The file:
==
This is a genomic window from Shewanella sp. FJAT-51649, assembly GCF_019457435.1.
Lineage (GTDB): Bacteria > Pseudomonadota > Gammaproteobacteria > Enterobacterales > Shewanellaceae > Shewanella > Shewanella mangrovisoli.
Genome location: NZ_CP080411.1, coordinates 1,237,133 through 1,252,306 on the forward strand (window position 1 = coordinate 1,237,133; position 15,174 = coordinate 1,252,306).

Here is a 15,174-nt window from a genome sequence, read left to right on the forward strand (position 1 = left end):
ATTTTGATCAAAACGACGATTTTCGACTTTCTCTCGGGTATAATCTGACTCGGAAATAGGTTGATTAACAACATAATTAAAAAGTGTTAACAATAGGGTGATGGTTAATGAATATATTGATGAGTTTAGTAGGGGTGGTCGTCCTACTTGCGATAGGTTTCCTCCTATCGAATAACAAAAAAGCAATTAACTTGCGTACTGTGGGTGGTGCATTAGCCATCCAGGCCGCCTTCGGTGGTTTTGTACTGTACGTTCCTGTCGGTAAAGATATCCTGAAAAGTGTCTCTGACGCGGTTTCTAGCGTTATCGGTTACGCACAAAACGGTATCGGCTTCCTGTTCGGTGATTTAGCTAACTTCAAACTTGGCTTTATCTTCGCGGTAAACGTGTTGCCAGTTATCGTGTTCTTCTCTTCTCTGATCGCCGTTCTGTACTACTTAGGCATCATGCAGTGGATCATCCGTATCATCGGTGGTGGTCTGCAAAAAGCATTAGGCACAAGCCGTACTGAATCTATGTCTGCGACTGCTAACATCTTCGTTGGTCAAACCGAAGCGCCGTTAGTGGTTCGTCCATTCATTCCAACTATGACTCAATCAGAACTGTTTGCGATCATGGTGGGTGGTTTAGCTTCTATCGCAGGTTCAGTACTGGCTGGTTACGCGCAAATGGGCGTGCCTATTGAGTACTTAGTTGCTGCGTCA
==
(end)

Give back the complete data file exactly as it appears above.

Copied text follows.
This is a genomic window from Shewanella sp. FJAT-51649, assembly GCF_019457435.1.
Lineage (GTDB): Bacteria > Pseudomonadota > Gammaproteobacteria > Enterobacterales > Shewanellaceae > Shewanella > Shewanella mangrovisoli.
Genome location: NZ_CP080411.1, coordinates 1,237,133 through 1,252,306 on the forward strand (window position 1 = coordinate 1,237,133; position 15,174 = coordinate 1,252,306).

Here is a 15,174-nt window from a genome sequence, read left to right on the forward strand (position 1 = left end):
ATTTTGATCAAAACGACGATTTTCGACTTTCTCTCGGGTATAATCTGACTCGGAAATAGGTTGATTAACAACATAATTAAAAAGTGTTAACAATAGGGTGATGGTTAATGAATATATTGATGAGTTTAGTAGGGGTGGTCGTCCTACTTGCGATAGGTTTCCTCCTATCGAATAACAAAAAAGCAATTAACTTGCGTACTGTGGGTGGTGCATTAGCCATCCAGGCCGCCTTCGGTGGTTTTGTACTGTACGTTCCTGTCGGTAAAGATATCCTGAAAAGTGTCTCTGACGCGGTTTCTAGCGTTATCGGTTACGCACAAAACGGTATCGGCTTCCTGTTCGGTGATTTAGCTAACTTCAAACTTGGCTTTATCTTCGCGGTAAACGTGTTGCCAGTTATCGTGTTCTTCTCTTCTCTGATCGCCGTTCTGTACTACTTAGGCATCATGCAGTGGATCATCCGTATCATCGGTGGTGGTCTGCAAAAAGCATTAGGCACAAGCCGTACTGAATCTATGTCTGCGACTGCTAACATCTTCGTTGGTCAAACCGAAGCGCCGTTAGTGGTTCGTCCATTCATTCCAACTATGACTCAATCAGAACTGTTTGCGATCATGGTGGGTGGTTTAGCTTCTATCGCAGGTTCAGTACTGGCTGGTTACGCGCAAATGGGCGTGCCTATTGAGTACTTAGTTGCTGCGTCA